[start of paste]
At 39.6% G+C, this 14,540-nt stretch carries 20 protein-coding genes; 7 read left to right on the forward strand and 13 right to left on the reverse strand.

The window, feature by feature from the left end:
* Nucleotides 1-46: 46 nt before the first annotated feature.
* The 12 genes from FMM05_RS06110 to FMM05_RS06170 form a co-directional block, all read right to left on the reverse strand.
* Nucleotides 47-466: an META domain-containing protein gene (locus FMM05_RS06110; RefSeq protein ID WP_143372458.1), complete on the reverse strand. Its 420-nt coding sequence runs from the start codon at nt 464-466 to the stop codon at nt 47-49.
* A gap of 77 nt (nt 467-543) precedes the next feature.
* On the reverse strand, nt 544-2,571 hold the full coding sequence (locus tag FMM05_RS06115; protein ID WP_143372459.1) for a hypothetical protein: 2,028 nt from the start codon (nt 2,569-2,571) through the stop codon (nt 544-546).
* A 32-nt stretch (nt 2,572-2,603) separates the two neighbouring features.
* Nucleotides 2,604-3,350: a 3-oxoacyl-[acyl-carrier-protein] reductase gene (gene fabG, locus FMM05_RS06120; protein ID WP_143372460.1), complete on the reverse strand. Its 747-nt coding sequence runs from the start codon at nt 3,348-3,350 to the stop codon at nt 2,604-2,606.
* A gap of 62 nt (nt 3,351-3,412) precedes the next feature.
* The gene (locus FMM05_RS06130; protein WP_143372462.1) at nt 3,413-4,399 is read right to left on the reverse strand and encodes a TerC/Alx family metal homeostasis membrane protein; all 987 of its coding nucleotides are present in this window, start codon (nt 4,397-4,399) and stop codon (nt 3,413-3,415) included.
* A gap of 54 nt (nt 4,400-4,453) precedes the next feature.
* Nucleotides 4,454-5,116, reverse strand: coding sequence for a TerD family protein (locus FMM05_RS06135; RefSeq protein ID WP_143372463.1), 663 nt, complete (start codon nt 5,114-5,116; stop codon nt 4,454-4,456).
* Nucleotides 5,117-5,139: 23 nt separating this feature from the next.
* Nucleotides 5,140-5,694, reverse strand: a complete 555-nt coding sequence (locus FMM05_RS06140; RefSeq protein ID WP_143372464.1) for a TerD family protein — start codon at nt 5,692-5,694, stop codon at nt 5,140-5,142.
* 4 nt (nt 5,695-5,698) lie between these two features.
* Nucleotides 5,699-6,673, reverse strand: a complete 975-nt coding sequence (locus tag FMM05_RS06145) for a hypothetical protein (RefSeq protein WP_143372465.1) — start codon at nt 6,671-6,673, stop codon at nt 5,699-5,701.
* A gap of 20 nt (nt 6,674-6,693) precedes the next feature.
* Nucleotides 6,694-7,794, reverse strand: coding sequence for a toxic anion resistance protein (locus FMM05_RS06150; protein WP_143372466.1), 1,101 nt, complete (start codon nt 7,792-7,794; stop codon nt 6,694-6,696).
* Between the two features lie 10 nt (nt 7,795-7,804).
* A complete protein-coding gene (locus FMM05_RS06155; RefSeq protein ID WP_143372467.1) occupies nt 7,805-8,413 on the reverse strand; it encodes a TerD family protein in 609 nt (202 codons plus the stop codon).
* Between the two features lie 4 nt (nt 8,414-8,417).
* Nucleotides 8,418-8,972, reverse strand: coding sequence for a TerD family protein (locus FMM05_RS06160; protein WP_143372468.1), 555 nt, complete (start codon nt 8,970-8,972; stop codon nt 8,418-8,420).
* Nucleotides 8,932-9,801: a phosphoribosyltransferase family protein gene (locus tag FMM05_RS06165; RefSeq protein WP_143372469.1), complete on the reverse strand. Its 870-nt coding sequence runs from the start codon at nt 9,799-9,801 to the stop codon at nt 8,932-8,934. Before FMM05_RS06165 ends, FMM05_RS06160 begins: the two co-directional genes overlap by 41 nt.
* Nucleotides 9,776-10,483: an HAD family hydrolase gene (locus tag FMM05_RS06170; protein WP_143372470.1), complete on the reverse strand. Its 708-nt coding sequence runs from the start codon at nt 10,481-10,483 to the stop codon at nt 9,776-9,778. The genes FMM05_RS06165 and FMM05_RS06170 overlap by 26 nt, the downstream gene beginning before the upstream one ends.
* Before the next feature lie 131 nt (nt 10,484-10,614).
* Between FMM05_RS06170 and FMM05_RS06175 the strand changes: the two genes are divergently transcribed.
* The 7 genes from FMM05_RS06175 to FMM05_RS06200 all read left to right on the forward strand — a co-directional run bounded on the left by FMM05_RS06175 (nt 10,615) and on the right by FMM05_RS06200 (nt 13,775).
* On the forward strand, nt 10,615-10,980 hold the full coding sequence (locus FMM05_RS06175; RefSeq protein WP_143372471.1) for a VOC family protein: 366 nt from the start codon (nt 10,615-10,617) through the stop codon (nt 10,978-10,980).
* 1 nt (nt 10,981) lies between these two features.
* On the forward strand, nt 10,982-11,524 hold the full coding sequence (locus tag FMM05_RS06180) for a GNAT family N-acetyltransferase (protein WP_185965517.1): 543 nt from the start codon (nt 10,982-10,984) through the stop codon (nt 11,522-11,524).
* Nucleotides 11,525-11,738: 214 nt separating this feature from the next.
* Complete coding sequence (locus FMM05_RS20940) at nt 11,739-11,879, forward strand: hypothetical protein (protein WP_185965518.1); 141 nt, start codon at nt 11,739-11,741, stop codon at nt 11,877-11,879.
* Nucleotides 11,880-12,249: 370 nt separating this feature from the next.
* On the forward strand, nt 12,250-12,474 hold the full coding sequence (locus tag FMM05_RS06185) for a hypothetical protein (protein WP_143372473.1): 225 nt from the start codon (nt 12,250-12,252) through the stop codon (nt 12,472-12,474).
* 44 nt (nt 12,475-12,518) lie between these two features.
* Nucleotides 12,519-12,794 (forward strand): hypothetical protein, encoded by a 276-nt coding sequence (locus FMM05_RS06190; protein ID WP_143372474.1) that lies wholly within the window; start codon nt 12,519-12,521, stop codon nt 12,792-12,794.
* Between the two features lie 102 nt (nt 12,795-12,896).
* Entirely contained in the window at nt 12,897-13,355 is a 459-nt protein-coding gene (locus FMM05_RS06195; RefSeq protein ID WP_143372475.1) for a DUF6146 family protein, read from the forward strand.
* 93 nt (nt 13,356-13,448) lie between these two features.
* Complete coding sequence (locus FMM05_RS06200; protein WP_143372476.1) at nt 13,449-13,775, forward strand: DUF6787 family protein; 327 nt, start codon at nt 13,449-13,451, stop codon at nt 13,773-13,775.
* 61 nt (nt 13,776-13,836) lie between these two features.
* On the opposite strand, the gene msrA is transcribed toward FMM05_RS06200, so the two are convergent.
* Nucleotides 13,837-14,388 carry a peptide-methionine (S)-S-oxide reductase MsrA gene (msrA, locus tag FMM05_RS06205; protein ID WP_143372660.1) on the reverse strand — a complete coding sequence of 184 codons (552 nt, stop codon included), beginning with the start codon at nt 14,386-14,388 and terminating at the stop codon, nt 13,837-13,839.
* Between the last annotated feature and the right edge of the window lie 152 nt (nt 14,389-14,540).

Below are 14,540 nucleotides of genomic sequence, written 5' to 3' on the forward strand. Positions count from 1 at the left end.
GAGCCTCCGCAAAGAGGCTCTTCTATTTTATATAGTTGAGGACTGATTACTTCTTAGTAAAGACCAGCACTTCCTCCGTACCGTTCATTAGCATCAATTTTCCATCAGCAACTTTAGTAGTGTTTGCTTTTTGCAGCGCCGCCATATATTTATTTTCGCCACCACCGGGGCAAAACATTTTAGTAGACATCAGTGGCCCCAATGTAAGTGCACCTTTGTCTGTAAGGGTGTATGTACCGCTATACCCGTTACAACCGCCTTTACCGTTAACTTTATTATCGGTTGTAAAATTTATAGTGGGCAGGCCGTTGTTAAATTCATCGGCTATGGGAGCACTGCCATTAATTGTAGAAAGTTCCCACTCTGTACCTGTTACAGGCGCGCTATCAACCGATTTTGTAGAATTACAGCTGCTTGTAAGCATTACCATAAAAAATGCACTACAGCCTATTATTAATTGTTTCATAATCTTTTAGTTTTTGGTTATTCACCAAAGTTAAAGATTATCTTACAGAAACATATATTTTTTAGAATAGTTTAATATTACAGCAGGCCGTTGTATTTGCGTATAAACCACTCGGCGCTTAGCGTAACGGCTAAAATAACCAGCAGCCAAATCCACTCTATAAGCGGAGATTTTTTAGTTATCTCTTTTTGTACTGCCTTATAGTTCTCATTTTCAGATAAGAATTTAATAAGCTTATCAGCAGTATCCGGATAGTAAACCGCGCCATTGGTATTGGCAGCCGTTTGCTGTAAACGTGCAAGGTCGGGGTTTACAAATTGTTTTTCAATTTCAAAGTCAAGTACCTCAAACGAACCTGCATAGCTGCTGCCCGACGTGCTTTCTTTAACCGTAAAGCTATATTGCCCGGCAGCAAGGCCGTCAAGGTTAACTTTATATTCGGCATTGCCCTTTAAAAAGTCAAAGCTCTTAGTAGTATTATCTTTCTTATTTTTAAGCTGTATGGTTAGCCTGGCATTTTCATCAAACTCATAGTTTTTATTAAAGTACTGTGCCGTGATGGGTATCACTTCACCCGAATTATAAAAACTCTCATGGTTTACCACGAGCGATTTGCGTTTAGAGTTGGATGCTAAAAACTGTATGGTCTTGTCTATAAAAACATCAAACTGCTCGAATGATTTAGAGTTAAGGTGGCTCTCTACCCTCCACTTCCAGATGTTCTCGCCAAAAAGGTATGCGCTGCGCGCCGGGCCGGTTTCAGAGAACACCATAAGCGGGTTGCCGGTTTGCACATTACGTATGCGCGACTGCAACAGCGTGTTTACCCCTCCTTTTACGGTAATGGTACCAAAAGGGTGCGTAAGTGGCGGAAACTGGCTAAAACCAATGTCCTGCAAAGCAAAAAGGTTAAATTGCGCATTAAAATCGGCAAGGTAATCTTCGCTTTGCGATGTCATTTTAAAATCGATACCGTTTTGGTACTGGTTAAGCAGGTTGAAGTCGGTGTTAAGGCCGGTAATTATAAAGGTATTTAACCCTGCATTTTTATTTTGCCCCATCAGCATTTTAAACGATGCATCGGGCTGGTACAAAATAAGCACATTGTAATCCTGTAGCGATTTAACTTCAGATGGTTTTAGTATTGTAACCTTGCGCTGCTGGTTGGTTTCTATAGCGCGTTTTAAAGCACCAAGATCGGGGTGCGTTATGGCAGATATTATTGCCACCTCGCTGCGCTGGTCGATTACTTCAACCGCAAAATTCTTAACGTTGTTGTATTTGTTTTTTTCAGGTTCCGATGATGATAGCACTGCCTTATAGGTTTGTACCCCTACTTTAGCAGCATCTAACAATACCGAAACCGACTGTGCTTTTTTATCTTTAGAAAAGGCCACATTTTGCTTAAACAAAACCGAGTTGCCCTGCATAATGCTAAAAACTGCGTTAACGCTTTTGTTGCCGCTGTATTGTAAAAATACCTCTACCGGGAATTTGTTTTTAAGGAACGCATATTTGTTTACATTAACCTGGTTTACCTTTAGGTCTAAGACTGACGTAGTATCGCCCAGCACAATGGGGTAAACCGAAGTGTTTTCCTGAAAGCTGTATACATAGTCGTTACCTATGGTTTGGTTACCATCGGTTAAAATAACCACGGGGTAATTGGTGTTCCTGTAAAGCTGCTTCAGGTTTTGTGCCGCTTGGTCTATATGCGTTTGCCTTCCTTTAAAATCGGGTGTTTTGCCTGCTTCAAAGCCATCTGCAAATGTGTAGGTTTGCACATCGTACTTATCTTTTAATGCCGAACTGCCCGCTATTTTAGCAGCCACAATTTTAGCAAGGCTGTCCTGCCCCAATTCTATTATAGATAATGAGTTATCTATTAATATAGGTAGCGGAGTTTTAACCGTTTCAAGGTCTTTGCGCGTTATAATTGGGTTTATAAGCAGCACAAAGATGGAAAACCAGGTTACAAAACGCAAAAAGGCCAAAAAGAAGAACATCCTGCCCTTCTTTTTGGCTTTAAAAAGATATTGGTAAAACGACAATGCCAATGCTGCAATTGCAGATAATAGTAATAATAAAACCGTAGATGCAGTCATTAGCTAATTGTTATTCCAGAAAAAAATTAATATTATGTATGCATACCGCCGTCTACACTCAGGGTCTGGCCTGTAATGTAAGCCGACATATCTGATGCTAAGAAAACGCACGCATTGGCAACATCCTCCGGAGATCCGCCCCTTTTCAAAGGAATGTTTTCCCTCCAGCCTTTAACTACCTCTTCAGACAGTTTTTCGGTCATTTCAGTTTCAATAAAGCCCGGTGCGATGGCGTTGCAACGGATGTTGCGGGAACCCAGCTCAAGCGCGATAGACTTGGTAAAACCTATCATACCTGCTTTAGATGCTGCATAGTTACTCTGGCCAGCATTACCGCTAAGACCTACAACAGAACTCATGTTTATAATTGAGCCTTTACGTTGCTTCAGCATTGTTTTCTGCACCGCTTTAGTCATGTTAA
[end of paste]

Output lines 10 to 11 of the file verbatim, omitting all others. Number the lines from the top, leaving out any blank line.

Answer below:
* A gap of 62 nt (nt 3,351-3,412) precedes the next feature.
* The gene (locus FMM05_RS06130; protein WP_143372462.1) at nt 3,413-4,399 is read right to left on the reverse strand and encodes a TerC/Alx family metal homeostasis membrane protein; all 987 of its coding nucleotides are present in this window, start codon (nt 4,397-4,399) and stop codon (nt 3,413-3,415) included.